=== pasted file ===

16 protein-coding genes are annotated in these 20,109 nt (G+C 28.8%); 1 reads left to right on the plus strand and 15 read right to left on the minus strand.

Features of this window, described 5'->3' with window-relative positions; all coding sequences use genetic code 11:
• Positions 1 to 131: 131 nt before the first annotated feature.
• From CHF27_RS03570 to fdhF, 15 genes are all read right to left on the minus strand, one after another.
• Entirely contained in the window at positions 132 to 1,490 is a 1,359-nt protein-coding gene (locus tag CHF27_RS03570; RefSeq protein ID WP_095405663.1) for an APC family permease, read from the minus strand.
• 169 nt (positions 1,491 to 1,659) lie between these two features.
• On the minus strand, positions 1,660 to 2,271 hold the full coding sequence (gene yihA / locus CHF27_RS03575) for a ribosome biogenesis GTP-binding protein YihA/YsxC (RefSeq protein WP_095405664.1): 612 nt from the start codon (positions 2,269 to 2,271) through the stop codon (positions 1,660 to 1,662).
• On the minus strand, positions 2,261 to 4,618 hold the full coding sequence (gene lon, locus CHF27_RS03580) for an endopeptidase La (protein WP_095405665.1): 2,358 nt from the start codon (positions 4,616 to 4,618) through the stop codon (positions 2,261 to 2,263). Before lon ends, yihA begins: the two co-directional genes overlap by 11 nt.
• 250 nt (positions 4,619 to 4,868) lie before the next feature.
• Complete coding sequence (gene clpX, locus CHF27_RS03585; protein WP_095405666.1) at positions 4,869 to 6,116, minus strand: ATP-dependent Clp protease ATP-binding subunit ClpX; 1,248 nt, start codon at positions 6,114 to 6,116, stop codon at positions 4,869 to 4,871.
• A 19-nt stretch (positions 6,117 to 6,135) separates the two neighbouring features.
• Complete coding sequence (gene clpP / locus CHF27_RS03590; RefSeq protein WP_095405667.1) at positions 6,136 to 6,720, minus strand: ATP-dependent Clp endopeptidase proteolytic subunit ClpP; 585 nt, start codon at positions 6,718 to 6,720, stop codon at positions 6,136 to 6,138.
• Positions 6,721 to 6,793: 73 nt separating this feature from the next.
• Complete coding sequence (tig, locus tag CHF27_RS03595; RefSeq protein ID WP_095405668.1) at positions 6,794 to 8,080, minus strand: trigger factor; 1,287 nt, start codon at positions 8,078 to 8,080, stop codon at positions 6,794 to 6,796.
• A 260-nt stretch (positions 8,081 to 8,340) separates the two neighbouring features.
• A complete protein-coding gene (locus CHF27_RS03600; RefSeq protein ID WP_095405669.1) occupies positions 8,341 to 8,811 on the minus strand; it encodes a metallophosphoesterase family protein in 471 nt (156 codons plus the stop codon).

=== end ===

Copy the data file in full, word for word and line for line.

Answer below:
16 protein-coding genes are annotated in these 20,109 nt (G+C 28.8%); 1 reads left to right on the plus strand and 15 read right to left on the minus strand.

Features of this window, described 5'->3' with window-relative positions; all coding sequences use genetic code 11:
• Positions 1 to 131: 131 nt before the first annotated feature.
• From CHF27_RS03570 to fdhF, 15 genes are all read right to left on the minus strand, one after another.
• Entirely contained in the window at positions 132 to 1,490 is a 1,359-nt protein-coding gene (locus tag CHF27_RS03570; RefSeq protein ID WP_095405663.1) for an APC family permease, read from the minus strand.
• 169 nt (positions 1,491 to 1,659) lie between these two features.
• On the minus strand, positions 1,660 to 2,271 hold the full coding sequence (gene yihA / locus CHF27_RS03575) for a ribosome biogenesis GTP-binding protein YihA/YsxC (RefSeq protein WP_095405664.1): 612 nt from the start codon (positions 2,269 to 2,271) through the stop codon (positions 1,660 to 1,662).
• On the minus strand, positions 2,261 to 4,618 hold the full coding sequence (gene lon, locus CHF27_RS03580) for an endopeptidase La (protein WP_095405665.1): 2,358 nt from the start codon (positions 4,616 to 4,618) through the stop codon (positions 2,261 to 2,263). Before lon ends, yihA begins: the two co-directional genes overlap by 11 nt.
• 250 nt (positions 4,619 to 4,868) lie before the next feature.
• Complete coding sequence (gene clpX, locus CHF27_RS03585; protein WP_095405666.1) at positions 4,869 to 6,116, minus strand: ATP-dependent Clp protease ATP-binding subunit ClpX; 1,248 nt, start codon at positions 6,114 to 6,116, stop codon at positions 4,869 to 4,871.
• A 19-nt stretch (positions 6,117 to 6,135) separates the two neighbouring features.
• Complete coding sequence (gene clpP / locus CHF27_RS03590; RefSeq protein WP_095405667.1) at positions 6,136 to 6,720, minus strand: ATP-dependent Clp endopeptidase proteolytic subunit ClpP; 585 nt, start codon at positions 6,718 to 6,720, stop codon at positions 6,136 to 6,138.
• Positions 6,721 to 6,793: 73 nt separating this feature from the next.
• Complete coding sequence (tig, locus tag CHF27_RS03595; RefSeq protein ID WP_095405668.1) at positions 6,794 to 8,080, minus strand: trigger factor; 1,287 nt, start codon at positions 8,078 to 8,080, stop codon at positions 6,794 to 6,796.
• A 260-nt stretch (positions 8,081 to 8,340) separates the two neighbouring features.
• A complete protein-coding gene (locus CHF27_RS03600; RefSeq protein ID WP_095405669.1) occupies positions 8,341 to 8,811 on the minus strand; it encodes a metallophosphoesterase family protein in 471 nt (156 codons plus the stop codon).